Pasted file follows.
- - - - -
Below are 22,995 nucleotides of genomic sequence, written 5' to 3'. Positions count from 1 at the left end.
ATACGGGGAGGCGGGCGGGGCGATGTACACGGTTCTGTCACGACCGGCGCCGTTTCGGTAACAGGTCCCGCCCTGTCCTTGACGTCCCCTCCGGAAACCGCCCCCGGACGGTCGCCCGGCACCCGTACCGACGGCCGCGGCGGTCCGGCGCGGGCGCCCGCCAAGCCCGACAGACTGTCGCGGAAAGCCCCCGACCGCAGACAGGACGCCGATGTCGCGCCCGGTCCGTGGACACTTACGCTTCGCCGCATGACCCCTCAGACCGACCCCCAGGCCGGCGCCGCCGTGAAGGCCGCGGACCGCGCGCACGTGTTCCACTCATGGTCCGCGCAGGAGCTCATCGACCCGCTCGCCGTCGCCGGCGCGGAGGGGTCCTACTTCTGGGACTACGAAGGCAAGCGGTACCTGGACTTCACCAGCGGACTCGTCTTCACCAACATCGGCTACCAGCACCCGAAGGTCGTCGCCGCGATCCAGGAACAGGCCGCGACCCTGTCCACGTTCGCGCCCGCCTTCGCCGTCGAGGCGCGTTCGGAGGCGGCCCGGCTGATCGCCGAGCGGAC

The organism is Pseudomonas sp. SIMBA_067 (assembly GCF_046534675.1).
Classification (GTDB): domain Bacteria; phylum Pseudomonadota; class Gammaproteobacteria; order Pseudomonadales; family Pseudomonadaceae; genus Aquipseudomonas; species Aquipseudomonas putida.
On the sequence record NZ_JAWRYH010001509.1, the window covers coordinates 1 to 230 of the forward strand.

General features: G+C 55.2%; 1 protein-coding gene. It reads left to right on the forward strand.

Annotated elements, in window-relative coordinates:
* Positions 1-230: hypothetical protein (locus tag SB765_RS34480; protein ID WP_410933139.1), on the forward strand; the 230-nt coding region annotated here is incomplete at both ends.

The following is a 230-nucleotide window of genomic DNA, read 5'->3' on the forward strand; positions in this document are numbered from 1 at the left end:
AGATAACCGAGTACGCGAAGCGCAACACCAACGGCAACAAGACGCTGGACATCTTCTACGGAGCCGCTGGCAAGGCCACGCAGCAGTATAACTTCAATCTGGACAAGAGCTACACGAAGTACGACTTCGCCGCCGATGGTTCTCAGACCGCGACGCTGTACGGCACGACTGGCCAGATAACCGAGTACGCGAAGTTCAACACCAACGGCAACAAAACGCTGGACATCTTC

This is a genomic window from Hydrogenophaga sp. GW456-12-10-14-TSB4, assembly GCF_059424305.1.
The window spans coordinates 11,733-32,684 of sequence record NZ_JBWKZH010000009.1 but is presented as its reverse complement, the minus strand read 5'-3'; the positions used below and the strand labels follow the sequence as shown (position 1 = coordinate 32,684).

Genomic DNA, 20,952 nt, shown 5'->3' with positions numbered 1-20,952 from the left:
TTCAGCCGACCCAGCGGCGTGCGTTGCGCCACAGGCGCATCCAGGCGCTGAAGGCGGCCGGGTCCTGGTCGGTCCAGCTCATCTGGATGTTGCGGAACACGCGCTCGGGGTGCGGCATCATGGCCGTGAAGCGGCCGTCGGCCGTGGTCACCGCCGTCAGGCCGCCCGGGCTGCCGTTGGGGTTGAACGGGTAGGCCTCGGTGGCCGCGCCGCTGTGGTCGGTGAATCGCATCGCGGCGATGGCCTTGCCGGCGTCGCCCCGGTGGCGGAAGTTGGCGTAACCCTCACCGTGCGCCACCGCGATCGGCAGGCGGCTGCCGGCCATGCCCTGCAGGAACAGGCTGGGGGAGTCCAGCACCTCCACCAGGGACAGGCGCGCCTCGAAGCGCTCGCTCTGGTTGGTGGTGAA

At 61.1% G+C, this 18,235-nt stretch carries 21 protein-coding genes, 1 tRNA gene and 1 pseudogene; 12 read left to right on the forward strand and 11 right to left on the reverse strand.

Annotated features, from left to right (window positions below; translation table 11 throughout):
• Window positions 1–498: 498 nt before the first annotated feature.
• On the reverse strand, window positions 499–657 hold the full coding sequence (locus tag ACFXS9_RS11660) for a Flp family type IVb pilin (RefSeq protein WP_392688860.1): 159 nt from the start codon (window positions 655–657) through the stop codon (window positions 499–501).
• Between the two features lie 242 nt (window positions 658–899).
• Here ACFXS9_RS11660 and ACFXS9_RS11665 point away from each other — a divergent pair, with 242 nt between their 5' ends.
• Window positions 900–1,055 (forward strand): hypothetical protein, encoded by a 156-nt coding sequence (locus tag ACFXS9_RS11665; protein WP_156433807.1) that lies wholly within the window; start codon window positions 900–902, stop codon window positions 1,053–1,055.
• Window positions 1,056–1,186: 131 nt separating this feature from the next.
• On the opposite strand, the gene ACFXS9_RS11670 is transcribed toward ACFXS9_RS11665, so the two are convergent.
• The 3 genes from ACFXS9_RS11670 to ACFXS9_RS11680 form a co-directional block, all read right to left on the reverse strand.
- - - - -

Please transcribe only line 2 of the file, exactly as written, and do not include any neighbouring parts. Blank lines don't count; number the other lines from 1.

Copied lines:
ATACGGGGAGGCGGGCGGGGCGATGTACACGGTTCTGTCACGACCGGCGCCGTTTCGGTAACAGGTCCCGCCCTGTCCTTGACGTCCCCTCCGGAAACCGCCCCCGGACGGTCGCCCGGCACCCGTACCGACGGCCGCGGCGGTCCGGCGCGGGCGCCCGCCAAGCCCGACAGACTGTCGCGGAAAGCCCCCGACCGCAGACAGGACGCCGATGTCGCGCCCGGTCCGTGGACACTTACGCTTCGCCGCATGACCCCTCAGACCGACCCCCAGGCCGGCGCCGCCGTGAAGGCCGCGGACCGCGCGCACGTGTTCCACTCATGGTCCGCGCAGGAGCTCATCGACCCGCTCGCCGTCGCCGGCGCGGAGGGGTCCTACTTCTGGGACTACGAAGGCAAGCGGTACCTGGACTTCACCAGCGGACTCGTCTTCACCAACATCGGCTACCAGCACCCGAAGGTCGTCGCCGCGATCCAGGAACAGGCCGCGACCCTGTCCACGTTCGCGCCCGCCTTCGCCGTCGAGGCGCGTTCGGAGGCGGCCCGGCTGATCGCCGAGCGGAC